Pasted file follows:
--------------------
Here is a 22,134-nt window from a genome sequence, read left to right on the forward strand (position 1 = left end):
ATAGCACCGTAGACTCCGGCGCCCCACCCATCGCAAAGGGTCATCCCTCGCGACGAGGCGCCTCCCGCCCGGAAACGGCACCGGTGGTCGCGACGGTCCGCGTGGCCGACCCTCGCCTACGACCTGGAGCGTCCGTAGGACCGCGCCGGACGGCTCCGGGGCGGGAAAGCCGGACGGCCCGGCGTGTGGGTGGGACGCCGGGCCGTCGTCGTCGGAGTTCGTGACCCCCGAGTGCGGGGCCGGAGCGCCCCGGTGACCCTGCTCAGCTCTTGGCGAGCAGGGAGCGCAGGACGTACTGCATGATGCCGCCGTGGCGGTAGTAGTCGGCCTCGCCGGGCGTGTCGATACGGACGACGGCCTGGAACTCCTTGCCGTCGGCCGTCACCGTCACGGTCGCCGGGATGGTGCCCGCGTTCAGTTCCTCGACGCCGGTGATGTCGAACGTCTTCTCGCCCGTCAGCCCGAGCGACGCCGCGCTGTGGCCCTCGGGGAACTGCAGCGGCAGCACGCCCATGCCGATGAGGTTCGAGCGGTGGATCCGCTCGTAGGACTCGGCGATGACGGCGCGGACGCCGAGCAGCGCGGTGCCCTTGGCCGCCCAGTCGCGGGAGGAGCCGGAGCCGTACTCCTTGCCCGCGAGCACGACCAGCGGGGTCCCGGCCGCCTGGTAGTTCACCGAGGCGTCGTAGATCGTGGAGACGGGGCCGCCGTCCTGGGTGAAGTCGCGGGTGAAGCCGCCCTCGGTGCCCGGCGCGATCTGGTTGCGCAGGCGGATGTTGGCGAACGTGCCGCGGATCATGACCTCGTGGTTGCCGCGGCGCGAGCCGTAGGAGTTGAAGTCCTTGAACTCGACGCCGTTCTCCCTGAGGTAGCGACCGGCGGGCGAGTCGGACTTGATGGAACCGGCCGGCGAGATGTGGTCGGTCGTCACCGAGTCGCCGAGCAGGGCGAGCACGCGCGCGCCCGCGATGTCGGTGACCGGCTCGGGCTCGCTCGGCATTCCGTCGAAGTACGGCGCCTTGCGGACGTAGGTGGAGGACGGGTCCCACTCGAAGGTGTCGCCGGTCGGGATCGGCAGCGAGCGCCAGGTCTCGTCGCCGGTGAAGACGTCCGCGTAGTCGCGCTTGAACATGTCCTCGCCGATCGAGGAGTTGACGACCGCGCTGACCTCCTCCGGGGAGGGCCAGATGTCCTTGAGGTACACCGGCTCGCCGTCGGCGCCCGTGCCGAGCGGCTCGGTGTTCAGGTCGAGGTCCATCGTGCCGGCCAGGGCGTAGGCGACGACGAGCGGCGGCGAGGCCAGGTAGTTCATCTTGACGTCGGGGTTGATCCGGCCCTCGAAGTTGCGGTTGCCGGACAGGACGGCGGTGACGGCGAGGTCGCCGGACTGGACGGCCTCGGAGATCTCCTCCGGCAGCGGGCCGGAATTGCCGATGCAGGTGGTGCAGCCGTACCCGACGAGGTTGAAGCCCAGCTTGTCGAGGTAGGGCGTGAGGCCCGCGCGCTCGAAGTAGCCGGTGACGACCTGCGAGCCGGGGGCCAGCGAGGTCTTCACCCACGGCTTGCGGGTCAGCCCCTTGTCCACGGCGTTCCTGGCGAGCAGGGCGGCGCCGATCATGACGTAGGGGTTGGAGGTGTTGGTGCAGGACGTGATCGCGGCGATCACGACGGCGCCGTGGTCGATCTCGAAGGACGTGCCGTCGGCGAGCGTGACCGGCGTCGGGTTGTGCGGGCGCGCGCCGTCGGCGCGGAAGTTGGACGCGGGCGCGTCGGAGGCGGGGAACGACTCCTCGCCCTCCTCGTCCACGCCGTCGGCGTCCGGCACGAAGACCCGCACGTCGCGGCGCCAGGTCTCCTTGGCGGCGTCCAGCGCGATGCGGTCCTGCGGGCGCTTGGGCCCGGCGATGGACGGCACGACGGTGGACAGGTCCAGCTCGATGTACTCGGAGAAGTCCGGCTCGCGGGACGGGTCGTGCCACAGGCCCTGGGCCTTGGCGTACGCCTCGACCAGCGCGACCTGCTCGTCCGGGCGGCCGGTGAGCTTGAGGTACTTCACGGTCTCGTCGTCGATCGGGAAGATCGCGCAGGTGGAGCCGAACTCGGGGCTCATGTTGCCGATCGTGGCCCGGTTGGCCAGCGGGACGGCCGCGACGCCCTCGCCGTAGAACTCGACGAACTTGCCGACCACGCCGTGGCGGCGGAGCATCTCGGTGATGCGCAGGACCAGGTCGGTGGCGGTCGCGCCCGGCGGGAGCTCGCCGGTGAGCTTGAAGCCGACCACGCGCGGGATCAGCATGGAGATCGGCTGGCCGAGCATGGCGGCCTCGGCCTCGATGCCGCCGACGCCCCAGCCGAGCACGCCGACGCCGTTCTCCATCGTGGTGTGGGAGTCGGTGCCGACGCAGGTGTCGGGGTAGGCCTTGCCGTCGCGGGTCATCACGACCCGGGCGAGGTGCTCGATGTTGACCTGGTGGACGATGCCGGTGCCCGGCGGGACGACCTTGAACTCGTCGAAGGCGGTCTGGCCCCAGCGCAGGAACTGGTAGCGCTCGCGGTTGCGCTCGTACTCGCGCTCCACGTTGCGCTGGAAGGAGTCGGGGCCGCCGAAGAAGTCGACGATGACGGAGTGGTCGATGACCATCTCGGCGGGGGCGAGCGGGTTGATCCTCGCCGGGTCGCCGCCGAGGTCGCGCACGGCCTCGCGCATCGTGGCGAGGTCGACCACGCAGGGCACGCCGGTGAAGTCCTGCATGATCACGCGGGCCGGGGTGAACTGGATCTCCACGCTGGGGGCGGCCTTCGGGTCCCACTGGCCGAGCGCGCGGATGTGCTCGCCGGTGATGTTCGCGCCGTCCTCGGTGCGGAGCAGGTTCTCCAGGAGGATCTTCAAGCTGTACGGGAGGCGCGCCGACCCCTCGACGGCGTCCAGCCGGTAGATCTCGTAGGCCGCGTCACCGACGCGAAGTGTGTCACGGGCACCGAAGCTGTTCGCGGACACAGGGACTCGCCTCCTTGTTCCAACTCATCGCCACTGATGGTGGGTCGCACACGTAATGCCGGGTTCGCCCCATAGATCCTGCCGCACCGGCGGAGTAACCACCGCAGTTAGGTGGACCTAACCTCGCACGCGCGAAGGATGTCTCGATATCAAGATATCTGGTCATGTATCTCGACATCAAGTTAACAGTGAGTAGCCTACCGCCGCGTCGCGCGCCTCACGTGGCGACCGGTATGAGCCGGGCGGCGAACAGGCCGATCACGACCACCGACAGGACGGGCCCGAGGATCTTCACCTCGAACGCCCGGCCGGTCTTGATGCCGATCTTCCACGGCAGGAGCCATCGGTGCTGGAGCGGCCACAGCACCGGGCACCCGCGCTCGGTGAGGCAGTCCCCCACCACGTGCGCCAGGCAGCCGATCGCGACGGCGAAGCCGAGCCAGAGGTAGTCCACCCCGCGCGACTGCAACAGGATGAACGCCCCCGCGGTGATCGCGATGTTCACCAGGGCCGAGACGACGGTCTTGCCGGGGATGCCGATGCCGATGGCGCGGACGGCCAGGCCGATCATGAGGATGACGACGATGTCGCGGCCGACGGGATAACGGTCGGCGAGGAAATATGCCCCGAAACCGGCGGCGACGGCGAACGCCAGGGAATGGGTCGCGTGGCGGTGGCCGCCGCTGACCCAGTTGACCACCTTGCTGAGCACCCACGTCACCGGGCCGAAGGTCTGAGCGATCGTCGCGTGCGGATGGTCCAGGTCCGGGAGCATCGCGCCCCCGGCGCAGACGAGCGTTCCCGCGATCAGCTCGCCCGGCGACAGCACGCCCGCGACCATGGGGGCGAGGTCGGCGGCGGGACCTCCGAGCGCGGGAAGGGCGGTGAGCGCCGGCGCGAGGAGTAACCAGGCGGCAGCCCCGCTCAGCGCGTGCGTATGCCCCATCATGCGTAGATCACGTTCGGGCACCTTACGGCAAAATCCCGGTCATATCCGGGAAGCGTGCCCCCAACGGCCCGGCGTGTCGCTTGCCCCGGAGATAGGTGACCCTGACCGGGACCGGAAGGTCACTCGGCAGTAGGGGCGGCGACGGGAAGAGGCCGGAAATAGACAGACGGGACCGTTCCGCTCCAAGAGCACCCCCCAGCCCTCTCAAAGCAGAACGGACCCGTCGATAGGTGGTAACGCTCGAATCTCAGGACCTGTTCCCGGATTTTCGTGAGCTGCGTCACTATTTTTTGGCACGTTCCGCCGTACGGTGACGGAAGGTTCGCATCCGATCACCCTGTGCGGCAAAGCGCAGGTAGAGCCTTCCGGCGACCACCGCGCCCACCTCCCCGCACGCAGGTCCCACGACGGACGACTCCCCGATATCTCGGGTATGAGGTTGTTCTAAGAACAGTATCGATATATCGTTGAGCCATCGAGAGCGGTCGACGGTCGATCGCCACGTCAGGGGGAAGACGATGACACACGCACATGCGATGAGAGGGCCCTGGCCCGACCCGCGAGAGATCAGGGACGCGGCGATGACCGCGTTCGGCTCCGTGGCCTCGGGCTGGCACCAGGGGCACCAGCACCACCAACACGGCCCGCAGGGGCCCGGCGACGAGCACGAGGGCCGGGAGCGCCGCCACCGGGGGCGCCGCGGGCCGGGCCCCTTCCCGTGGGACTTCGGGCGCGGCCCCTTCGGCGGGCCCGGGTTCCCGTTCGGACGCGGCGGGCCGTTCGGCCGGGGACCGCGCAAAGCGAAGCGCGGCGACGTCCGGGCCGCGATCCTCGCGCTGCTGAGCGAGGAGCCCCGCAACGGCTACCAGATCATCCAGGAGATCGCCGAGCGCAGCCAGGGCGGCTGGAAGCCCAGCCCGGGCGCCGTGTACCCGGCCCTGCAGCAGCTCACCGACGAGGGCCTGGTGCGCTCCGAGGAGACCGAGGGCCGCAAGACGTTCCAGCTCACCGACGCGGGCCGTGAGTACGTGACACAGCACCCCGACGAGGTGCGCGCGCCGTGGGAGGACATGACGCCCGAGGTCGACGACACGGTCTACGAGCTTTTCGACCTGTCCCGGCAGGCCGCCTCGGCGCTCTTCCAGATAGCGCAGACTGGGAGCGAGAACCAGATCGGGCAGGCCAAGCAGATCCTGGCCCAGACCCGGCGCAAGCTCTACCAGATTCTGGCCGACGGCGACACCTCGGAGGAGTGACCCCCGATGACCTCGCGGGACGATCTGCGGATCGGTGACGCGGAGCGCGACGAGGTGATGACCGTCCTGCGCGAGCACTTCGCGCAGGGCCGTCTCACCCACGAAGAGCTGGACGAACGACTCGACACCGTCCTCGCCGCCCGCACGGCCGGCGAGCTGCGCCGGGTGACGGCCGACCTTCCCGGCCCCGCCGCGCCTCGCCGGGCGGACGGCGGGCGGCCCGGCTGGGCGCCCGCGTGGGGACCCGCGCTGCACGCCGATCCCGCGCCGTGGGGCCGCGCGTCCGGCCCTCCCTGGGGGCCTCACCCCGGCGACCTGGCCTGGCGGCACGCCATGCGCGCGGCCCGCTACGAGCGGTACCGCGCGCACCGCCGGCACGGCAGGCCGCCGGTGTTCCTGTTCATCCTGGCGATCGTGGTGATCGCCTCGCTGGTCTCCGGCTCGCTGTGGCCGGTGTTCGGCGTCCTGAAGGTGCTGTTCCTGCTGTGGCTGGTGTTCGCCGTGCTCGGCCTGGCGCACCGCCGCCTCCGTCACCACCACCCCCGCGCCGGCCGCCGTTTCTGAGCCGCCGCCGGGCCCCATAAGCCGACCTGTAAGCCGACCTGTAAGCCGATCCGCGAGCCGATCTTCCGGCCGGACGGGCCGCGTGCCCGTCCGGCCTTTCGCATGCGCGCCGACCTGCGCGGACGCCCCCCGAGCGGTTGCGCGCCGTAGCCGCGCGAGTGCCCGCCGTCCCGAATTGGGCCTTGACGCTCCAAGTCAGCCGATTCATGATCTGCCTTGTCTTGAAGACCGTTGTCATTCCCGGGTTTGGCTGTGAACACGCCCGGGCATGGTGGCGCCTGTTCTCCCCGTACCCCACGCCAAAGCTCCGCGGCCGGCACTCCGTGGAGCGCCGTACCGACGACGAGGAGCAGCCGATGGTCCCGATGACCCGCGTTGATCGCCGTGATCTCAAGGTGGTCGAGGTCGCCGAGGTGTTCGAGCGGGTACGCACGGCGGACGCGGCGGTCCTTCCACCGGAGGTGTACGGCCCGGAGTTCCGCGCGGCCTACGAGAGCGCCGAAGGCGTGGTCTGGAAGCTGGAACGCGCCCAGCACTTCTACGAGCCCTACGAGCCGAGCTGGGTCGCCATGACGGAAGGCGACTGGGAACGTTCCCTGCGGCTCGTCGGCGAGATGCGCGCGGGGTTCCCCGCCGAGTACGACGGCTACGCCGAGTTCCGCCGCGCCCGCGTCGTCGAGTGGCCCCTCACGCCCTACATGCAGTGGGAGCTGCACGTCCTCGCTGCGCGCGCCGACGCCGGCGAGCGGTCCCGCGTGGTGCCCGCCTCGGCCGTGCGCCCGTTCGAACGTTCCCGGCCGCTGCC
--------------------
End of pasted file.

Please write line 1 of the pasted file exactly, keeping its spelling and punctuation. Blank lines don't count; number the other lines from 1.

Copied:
Here is a 22,134-nt window from a genome sequence, read left to right on the forward strand (position 1 = left end):